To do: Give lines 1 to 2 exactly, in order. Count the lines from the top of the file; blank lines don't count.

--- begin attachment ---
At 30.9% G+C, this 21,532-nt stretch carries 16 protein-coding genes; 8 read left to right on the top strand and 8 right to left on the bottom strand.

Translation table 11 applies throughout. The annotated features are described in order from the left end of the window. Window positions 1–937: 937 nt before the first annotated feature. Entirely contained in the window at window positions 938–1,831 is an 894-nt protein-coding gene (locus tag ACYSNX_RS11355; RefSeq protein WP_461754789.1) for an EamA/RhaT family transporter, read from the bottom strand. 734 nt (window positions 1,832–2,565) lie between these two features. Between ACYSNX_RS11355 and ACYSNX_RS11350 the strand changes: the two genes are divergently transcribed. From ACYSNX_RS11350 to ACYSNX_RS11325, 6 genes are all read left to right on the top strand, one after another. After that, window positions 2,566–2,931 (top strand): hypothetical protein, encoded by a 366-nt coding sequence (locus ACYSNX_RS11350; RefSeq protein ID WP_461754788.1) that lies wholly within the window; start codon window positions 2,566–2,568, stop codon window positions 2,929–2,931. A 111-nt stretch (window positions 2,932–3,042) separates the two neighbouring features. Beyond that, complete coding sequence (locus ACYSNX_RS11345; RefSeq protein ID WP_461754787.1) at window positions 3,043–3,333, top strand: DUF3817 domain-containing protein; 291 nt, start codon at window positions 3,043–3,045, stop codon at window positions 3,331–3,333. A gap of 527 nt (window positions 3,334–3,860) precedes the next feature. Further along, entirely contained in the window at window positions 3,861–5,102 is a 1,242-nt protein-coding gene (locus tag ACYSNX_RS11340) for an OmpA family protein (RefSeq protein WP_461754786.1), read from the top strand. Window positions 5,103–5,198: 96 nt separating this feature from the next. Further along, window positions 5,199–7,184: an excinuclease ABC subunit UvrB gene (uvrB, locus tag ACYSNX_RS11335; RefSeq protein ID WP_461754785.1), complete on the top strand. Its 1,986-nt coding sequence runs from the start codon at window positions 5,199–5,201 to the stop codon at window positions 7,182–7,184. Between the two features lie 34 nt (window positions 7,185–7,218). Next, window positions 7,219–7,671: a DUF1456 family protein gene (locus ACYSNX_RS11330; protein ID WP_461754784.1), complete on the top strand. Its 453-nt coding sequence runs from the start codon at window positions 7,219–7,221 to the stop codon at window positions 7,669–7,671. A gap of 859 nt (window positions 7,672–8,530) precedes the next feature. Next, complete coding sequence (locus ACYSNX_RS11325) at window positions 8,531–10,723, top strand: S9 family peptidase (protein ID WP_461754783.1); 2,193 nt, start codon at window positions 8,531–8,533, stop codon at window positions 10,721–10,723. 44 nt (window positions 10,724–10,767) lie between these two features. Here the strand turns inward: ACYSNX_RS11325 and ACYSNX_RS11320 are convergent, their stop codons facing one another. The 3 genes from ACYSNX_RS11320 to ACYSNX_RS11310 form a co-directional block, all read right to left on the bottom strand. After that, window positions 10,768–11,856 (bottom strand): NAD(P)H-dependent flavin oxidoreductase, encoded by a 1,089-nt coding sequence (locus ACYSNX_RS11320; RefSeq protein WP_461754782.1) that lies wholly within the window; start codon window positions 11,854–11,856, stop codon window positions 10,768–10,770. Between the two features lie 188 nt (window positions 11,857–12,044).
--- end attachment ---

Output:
At 30.9% G+C, this 21,532-nt stretch carries 16 protein-coding genes; 8 read left to right on the top strand and 8 right to left on the bottom strand.

Translation table 11 applies throughout. The annotated features are described in order from the left end of the window. Window positions 1–937: 937 nt before the first annotated feature. Entirely contained in the window at window positions 938–1,831 is an 894-nt protein-coding gene (locus tag ACYSNX_RS11355; RefSeq protein WP_461754789.1) for an EamA/RhaT family transporter, read from the bottom strand. 734 nt (window positions 1,832–2,565) lie between these two features. Between ACYSNX_RS11355 and ACYSNX_RS11350 the strand changes: the two genes are divergently transcribed. From ACYSNX_RS11350 to ACYSNX_RS11325, 6 genes are all read left to right on the top strand, one after another. After that, window positions 2,566–2,931 (top strand): hypothetical protein, encoded by a 366-nt coding sequence (locus ACYSNX_RS11350; RefSeq protein ID WP_461754788.1) that lies wholly within the window; start codon window positions 2,566–2,568, stop codon window positions 2,929–2,931. A 111-nt stretch (window positions 2,932–3,042) separates the two neighbouring features. Beyond that, complete coding sequence (locus ACYSNX_RS11345; RefSeq protein ID WP_461754787.1) at window positions 3,043–3,333, top strand: DUF3817 domain-containing protein; 291 nt, start codon at window positions 3,043–3,045, stop codon at window positions 3,331–3,333. A gap of 527 nt (window positions 3,334–3,860) precedes the next feature. Further along, entirely contained in the window at window positions 3,861–5,102 is a 1,242-nt protein-coding gene (locus tag ACYSNX_RS11340) for an OmpA family protein (RefSeq protein WP_461754786.1), read from the top strand. Window positions 5,103–5,198: 96 nt separating this feature from the next. Further along, window positions 5,199–7,184: an excinuclease ABC subunit UvrB gene (uvrB, locus tag ACYSNX_RS11335; RefSeq protein ID WP_461754785.1), complete on the top strand. Its 1,986-nt coding sequence runs from the start codon at window positions 5,199–5,201 to the stop codon at window positions 7,182–7,184. Between the two features lie 34 nt (window positions 7,185–7,218). Next, window positions 7,219–7,671: a DUF1456 family protein gene (locus ACYSNX_RS11330; protein ID WP_461754784.1), complete on the top strand. Its 453-nt coding sequence runs from the start codon at window positions 7,219–7,221 to the stop codon at window positions 7,669–7,671. A gap of 859 nt (window positions 7,672–8,530) precedes the next feature. Next, complete coding sequence (locus ACYSNX_RS11325) at window positions 8,531–10,723, top strand: S9 family peptidase (protein ID WP_461754783.1); 2,193 nt, start codon at window positions 8,531–8,533, stop codon at window positions 10,721–10,723. 44 nt (window positions 10,724–10,767) lie between these two features. Here the strand turns inward: ACYSNX_RS11325 and ACYSNX_RS11320 are convergent, their stop codons facing one another. The 3 genes from ACYSNX_RS11320 to ACYSNX_RS11310 form a co-directional block, all read right to left on the bottom strand. After that, window positions 10,768–11,856 (bottom strand): NAD(P)H-dependent flavin oxidoreductase, encoded by a 1,089-nt coding sequence (locus ACYSNX_RS11320; RefSeq protein WP_461754782.1) that lies wholly within the window; start codon window positions 11,854–11,856, stop codon window positions 10,768–10,770. Between the two features lie 188 nt (window positions 11,857–12,044).